At the Malkin Bowl on Saturday, June 12
Make no mistake. Metric’s Emily Haines has a decent set of pegs and she’s not afraid to use them. And she does it with such unprecedented empowered hipster attitude; the leggy lead singer may just have invented a new subgenre of music: gam rock.
Of course, the confident synth siren has always had a healthy sense of sexual self on-stage—even back in day when the Toronto-based performer and her band of new wave indie rockers were just starting out and opening up for the likes of Modest Mouse in cramped but legendary venues back east.
The Hogtown hottie’s just never been one to shake her money-maker like an exploited prefab, “oops forgot to wear my ginch” major-label victim. She’s always done it with a ballsy individualistic flair that, if anything, only compliments her artistic cred.
It’s as though with every performance, the genre-flexing front(wo)man is saying in her own soft and sweet, fuck me gently, feminist way, “Yes, I’m punk and poppy at the same time. I’m also talented, in charge, and sexy, so deal”¦please.” (She is Canadian, after all.)
And as added bonus, unlike with her musical contemporaries—namely, Karen O—you don’t get the feeling that off-stage she’s a juvenile, emotional train wreck. Haines might just be stable enough, down-to-earth enough, and engaging enough to hang out with in a non-schmoozy social sitch. But who knows, right?
Point being, now that her group has four solid albums to its credit, Haines has really come into her own as unapologetically sexy, swaggering rock star. It’s no longer a matter of whether or not she’ll own the stage in something shiny and mini, but rather how shiny and mini she’ll go when she does it.
Well, I’m happy to report that she went very short and very shimmery at the Malkin Bowl on Saturday, when Metric played its first of two back-to-back concerts.
Kicking off a picture-perfect night in Stanley Park (knock on wood, summer is here!), Metric lunged into “Twilight Galaxy” from its 2009 release, Fantasies. Sporting a glitzy black micro-mini and a fitted biker jacket, Haines started out somewhat unassumingly at her front-and-centre musical space station, but it didn’t take her long to come out and start doing her signature punk-rock, bunny-hop move across the stage. Impressive for a few reasons: 1.) Her clear and dreamy vocals remained consistently smooth and authoritative throughout all her aerobic posturing. 2.) It allowed her to show off her assets with some genuine grit. And 3.) She did it all in some bunion-inducing (albeit smoking-hot) gold pumps.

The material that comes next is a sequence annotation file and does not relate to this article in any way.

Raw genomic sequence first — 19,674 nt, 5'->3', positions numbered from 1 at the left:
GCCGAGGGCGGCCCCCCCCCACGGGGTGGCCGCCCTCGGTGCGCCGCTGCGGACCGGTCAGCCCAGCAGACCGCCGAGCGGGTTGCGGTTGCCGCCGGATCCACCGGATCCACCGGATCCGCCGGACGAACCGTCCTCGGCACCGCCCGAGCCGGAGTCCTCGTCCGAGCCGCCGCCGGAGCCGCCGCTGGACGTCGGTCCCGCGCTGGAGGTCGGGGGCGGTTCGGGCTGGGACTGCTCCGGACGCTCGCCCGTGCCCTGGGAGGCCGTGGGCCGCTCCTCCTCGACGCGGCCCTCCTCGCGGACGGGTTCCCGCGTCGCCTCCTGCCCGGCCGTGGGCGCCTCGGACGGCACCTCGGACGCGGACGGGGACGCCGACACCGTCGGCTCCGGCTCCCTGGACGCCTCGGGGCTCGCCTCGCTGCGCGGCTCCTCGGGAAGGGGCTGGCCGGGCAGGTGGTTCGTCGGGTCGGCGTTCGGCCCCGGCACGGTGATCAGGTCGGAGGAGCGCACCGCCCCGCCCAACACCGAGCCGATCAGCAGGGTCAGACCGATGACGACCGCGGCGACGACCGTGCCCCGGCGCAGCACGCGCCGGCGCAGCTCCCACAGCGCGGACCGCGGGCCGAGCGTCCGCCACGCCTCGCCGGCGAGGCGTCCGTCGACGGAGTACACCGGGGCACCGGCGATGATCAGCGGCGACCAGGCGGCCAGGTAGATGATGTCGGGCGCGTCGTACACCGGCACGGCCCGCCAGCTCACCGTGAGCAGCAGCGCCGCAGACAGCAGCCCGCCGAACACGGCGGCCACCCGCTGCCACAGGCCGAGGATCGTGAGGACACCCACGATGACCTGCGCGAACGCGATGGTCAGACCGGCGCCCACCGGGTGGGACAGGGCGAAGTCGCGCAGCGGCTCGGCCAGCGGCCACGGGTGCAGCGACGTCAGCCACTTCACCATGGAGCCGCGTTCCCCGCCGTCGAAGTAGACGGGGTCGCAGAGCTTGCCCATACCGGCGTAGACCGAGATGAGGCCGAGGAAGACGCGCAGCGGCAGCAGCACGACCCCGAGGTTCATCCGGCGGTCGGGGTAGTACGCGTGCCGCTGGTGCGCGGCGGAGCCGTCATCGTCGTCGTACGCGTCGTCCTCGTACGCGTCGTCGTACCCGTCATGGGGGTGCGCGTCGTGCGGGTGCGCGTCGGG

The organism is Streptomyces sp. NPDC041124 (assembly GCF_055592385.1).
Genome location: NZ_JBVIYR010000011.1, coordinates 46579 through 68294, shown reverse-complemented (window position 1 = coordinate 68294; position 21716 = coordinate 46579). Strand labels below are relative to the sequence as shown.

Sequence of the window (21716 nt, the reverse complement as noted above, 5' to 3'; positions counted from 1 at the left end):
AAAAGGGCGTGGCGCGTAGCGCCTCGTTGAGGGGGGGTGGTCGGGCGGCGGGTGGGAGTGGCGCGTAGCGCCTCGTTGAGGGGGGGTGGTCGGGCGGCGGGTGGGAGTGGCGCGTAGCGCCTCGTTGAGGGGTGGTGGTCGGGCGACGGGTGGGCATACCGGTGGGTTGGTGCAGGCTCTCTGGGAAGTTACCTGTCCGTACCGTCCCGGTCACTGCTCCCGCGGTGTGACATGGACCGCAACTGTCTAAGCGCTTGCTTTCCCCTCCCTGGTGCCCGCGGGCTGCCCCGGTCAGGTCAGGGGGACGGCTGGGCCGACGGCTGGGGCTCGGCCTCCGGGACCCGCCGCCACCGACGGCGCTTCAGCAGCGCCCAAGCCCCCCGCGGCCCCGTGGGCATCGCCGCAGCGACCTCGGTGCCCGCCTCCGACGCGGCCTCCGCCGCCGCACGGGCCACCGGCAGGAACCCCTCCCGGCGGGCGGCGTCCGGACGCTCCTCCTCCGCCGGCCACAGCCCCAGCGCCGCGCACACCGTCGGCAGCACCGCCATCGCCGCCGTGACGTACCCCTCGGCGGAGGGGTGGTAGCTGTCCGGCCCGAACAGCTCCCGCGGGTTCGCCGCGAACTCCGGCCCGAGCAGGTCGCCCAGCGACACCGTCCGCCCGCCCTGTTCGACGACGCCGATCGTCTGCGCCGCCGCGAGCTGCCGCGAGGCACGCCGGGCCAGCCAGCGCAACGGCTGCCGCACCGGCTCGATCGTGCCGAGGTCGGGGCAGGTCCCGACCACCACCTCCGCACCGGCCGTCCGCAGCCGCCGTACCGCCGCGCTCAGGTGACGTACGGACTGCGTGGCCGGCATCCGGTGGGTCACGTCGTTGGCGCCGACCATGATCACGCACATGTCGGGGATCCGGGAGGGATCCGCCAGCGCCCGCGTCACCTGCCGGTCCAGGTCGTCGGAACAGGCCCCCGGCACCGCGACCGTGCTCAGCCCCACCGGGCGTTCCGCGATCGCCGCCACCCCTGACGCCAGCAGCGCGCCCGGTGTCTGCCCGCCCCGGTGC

As for the hits, the band’s live rendition of “Help, I’m Alive” (yet another insanely catchy song from Fantasies) did not disappoint. In fact, there were only one or two fillers in the entire set. For the most part, the sold-out crowd was happy to follow Metric’s lead. They danced joyfully on the grass underneath the clear sky when the groove called for it, then swayed sexily when Metric slowed their disco beat to a near halt as Haines brought her voice down to a whisper. And for the big punk noise explosion that seemed (perhaps a little predictably) to punctuate every song, the field of followers closest to the stage would pump their fists in the air and jump up and down.
Haines and Co. ended with a really sweet sing-along acoustic version of their 2003 single “Combat Baby”.
Overall, I’d say average ticketholders got their money’s worth. But it was the Metric fans who also happen to have leg fetishes that really came out on top on this summer’s eve.